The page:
Robert Pempsell is proud of what he denied the North Vietnamese army -- weapons and other supplies -- when he and other American soldiers invaded Cambodia in the spring of 1970.
President Nixon's order to enter Cambodia surprised Americans and made the war, already unpopular back home, even more controversial.
For Pempsell and his comrades, domestic politics took a back seat to the task at hand -- staying alive and hindering the enemy.
“They would helicopter us to where they thought they saw enemy bunkers and supply depots. I would radio in artillery support, gunships and, if necessary, airstrikes when we came in contact with the enemy,” Pempsell said.
Cambodia was supposed to be a neutral country in the war, but the North Vietnamese took advantage of the neutrality and built up vast supplies on the Cambodian side of the border with Vietnam.
“It was at the end of the Ho Chi Minh trail and they’d bring supplies down by trucks, bikes and on their backs from North Vietnam,” the 67-year-old veteran recalled.
Even with the artillery and air support, Pempsell said the work was extraordinarily dangerous.
“We had to walk through the jungle single file. The vegetation was so thick you couldn’t see 10 meters ahead of you. We wound up in three major ambushes during the 30 days I spent in Cambodia.”
The ambushes occurred when Pempsell’s unit, Delta Company, 5th/12th Battalion, stumbled upon enemy bunkers.
“We called them 'horseshoe' ambushes. The enemy would surround you on three sides, from the front and on the left and right.”
In the worst of the three ambushes, Pempsell said “hard core” North Vietnamese troops attempted to completely surround his platoon by throwing hand grenades behind them to cut off support from other units.
“The guys who were on point stumbled into the front of the ambush and then the enemy opened up from the left and the right. As soon as the shots went off, my instincts automatically put me on the ground.
“Someone opened up on me and missed my head by 10 or 12 inches. I could see sparks from the rounds hitting the ground in front of me. I started praying. I looked around and saw a silhouette to the right of me behind a bush and opened fire and the firing stopped from that area.”
The threat neutralized, Pempsell said he radioed in for artillery support. But the enemy had carried out a maneuver known as “hugging the belt,” he said, and was close enough to the patrol to avoid being struck by the exploding artillery shells.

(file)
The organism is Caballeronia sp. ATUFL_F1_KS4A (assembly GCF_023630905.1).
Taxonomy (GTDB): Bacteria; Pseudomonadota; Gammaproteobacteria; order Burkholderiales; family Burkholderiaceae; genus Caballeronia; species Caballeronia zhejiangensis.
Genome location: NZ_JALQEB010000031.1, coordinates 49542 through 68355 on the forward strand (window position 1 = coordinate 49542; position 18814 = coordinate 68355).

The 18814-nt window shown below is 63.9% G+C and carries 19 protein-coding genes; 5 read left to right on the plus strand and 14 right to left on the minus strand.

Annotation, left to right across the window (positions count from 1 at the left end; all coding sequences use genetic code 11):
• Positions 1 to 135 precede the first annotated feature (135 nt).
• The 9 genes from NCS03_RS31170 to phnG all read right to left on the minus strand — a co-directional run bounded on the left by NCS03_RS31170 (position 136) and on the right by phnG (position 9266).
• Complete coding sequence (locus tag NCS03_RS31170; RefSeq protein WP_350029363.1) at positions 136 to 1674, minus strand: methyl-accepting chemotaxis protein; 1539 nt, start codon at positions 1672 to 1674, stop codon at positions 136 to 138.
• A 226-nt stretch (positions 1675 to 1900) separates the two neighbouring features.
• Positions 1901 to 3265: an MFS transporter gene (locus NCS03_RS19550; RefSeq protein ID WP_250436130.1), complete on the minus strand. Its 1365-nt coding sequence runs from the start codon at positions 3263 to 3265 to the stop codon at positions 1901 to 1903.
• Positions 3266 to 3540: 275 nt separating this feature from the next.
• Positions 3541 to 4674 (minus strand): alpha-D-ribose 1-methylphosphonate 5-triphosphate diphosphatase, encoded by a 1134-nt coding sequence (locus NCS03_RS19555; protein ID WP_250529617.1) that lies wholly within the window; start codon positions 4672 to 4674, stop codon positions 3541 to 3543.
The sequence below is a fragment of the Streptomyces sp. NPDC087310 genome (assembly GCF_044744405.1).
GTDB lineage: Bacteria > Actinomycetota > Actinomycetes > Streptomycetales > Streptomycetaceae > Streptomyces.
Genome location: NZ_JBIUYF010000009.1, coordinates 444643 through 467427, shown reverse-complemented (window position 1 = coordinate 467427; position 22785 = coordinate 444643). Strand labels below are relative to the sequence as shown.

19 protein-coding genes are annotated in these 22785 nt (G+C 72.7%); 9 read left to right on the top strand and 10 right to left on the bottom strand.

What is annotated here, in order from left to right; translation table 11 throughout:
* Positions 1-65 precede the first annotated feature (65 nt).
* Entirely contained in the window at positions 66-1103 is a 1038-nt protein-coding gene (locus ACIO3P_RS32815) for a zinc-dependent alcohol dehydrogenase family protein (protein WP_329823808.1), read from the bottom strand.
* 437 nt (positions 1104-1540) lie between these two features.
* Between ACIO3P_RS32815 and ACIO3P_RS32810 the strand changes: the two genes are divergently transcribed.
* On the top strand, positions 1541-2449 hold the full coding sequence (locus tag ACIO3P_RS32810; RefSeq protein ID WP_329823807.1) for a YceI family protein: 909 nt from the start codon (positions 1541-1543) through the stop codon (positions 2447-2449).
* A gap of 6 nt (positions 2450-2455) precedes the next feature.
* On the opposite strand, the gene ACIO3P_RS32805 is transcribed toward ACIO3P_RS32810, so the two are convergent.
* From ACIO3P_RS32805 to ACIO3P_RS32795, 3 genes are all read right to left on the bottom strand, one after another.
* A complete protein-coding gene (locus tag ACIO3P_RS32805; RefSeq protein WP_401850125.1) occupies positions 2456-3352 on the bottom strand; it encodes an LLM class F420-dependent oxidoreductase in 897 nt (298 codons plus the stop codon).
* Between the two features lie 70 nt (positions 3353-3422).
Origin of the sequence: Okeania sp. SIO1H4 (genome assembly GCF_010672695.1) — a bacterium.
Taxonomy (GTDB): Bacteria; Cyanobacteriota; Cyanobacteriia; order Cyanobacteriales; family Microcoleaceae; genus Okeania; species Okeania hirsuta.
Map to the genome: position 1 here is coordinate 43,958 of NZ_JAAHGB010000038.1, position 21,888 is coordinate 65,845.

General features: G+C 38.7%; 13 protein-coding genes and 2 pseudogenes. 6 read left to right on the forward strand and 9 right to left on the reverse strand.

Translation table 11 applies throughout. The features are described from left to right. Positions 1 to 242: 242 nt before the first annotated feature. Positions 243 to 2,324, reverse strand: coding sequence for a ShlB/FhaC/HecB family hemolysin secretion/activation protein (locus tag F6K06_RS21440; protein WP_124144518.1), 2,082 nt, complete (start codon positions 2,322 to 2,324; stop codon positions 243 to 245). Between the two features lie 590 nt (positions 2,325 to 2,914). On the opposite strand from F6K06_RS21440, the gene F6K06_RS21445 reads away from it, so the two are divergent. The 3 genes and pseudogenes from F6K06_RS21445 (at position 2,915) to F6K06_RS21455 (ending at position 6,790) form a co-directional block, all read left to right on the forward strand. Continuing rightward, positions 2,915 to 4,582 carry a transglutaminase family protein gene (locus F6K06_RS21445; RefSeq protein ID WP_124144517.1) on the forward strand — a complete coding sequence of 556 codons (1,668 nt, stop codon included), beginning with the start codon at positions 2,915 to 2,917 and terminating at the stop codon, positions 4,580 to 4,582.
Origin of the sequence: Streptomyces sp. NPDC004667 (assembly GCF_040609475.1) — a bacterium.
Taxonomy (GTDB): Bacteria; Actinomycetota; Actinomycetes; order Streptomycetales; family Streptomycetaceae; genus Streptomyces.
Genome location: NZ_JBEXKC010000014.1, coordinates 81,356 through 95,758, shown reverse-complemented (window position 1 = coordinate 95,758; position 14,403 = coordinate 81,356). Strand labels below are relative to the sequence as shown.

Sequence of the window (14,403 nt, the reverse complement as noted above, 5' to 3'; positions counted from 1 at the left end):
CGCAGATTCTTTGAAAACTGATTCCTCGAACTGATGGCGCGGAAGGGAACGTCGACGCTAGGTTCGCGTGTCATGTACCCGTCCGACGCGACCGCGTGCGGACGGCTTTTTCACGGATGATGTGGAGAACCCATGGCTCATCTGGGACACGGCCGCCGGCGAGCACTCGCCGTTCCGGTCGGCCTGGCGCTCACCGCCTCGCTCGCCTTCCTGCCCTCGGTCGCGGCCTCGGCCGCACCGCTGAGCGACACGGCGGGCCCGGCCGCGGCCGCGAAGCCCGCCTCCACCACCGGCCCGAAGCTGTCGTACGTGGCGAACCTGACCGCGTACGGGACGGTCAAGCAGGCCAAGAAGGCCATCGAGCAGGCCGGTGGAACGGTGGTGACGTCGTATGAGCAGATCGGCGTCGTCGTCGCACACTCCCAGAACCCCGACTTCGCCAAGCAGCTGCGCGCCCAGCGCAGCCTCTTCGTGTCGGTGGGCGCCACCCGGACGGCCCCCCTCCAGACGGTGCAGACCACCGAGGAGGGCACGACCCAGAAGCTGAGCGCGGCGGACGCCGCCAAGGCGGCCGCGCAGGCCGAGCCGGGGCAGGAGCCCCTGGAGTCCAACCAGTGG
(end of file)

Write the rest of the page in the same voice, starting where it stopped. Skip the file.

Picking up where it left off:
“They knew to get close on account of us avoiding friendly fire. A round going off at 30 or 40 meters away could end up injuring us instead of the enemy,” Pempsell said. “So I had to call in the Cobra gunships. They shot their rockets at close range.”
While this was happening, Pempsell and the others managed to “crawl back out of the kill zone.”
Robert Pempsell, 67
Residence: Lancaster for many years; currently, Bennington
War zone: Vietnam
Years of service: 1968-71
Most prominent honors: Bronze Star with valor, Army Commendation Medal.
Incidents of this sort earned Delta Company an unenviable title, “Dying Delta.” Its members entered Cambodia some 80 strong around May 25. When they crossed back into Vietnam on June 24, their ranks had been thinned to 50. Some 30 were killed, wounded or incapacitated by malaria and other jungle maladies.
Delta and other units in the 5th/12th Battalion nevertheless punished the enemy, inflicting many casualties and capturing food, weapons and ammunition. Consider these statistics on what was captured by the 5th/12th:
- 320 tons of rice, enough to feed 20 enemy companies an entire year;
- 449 small arms weapons;
- 437,000 rounds of ammunition;
- 676 rifle grenades; and
- 4 K-62 radios.
But Pempsell's feeling of success in battling the enemy and surviving the war was tempered when he returned home to the United States in March 1971.
He had a new challenge: avoiding anti-war sentiments on the homefront.
“Me and a bunch of guys hopped in a taxi and rode to the airport in San Francisco. I went up to the counter and said I wanted a flight to Buffalo. They told me to run down the corridor. They had an extra seat.”
During the flight, he sank low in his seat, not wanting to get into an argument about the war.
“I had lost 10 buddies. and if anybody said anything to me, I was going to pop them in the face,” Pempsell said.
He says he made it unscathed back to Lancaster, where friends treated him well.
In time, Pempsell started a job at an East Side meat processing plant and worked there 37 years before retiring.
The father of a daughter and a grandfather four times over, he moved from Lancaster in 2008 to rural Wyoming County’s Town of Bennington, where he lives in a home perched on a hillside.
“I have a spectacular view of Tonawanda Valley,” Pempsell said.
He says he thinks about the horror of the war every single day.
“It just never goes away. It just gets easier with old age.”